The Nigerian Communications Commission (NCC) has issued directives to Mobile Network Operators (MNOs) and Internet Service Providers (ISPs) in Nigeria, instructing them to comply with regulatory frameworks implemented by the Commission. These frameworks are aimed at ensuring the security and safety of their networks for telecom consumers.
During the recent Nigeria DigitalSense Forum, focused on Internet Governance for Development, held in Lagos, Prof. Umar Danbatta, the Executive Vice Chairman and Chief Executive Officer (EVC/CEO) of the Commission, emphasized the importance of regulatory compliance.
He highlighted one such framework, the Internet Code of Practice (ICP) for the telecom industry, which safeguards the rights of internet users to an open internet while noting that the ICP also provides clear guidelines to Internet Access Service Providers regarding traffic management practices.
Furthermore, the Internet Code outlines the responsibilities of Internet Access Service Providers concerning the protection of consumers’ personal data. It also addresses the handling of offensive and potentially harmful content, as well as the safeguarding of minors and vulnerable individuals online.
Danbatta stressed that by upholding the principles of the Internet Governance Code and collaborating with other stakeholders, the Commission can create safer networks and protect telecom consumers online.
The event’s theme, “5G: Data Governance, Safety, and Security in Nigeria,” prompted Danbatta to emphasize the importance of establishing robust legal and regulatory frameworks for effective data governance in Nigeria. He stated that the Internet Code of Practice serves as a framework in this regard.
The EVC emphasized the need for strict adherence to industry frameworks by telecom licensees, especially MNOs and ISPs, to ensure effective governance in the delivery of internet services. Dr. Chidi Diugwu, the NCC’s Head of New Media and Information Security, represented the EVC and emphasized that with the deployment of new technologies like 5G in Nigeria, there is a greater need to prioritize privacy, data integrity, and online trust across telecom networks.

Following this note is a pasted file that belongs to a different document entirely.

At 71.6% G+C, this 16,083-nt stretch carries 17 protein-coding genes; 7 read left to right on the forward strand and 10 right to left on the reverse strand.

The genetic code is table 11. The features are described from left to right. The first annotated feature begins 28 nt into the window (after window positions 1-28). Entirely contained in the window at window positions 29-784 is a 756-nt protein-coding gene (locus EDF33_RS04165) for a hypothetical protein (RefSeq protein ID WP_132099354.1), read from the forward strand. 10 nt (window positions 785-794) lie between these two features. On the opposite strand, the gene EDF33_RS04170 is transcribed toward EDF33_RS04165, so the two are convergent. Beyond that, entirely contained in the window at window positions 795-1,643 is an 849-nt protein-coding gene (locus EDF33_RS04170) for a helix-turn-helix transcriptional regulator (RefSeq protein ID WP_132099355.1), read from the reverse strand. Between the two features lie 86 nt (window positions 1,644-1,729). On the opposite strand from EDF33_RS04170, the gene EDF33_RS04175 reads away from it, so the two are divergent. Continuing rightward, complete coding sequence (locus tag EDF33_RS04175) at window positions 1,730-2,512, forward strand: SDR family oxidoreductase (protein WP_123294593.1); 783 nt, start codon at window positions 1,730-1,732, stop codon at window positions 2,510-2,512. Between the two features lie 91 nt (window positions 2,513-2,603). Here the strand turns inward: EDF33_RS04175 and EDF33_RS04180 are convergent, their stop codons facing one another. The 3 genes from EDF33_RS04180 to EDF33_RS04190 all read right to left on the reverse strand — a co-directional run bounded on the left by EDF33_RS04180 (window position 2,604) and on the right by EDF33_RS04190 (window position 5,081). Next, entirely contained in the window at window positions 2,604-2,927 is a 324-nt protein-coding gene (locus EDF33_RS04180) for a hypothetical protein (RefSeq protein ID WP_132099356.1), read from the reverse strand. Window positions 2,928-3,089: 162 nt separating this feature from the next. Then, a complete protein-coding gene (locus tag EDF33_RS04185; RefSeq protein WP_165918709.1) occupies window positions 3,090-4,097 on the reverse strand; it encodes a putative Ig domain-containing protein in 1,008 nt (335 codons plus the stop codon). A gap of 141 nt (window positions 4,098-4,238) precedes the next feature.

“As we embrace the transformative potential of newer technologies such as 5G, we must prioritize safety concerns because the amount and speed of data generated using 5G technology is unprecedented. As such, we need to always prioritise consumer privacy, transparency, and ethical data use; and this can be achieved by cultivating trust and handling data responsibly, and by doing so, we can unlock the full potential of 5G technology and promote innovation in Nigeria,” he said.
Danbatta highlighted that the Nigerian Communications Act (NCA) of 2003 mandates the licensees of the Nigerian Communications Commission (NCC) to take necessary measures to prevent their network facilities or services from being utilized for the commission of any unlawful acts as defined by Nigerian laws.
He emphasized that licensees have a responsibility to work in collaboration with the Commission, ensuring compliance with their legal and regulatory obligations to promote effective Internet governance in Nigeria.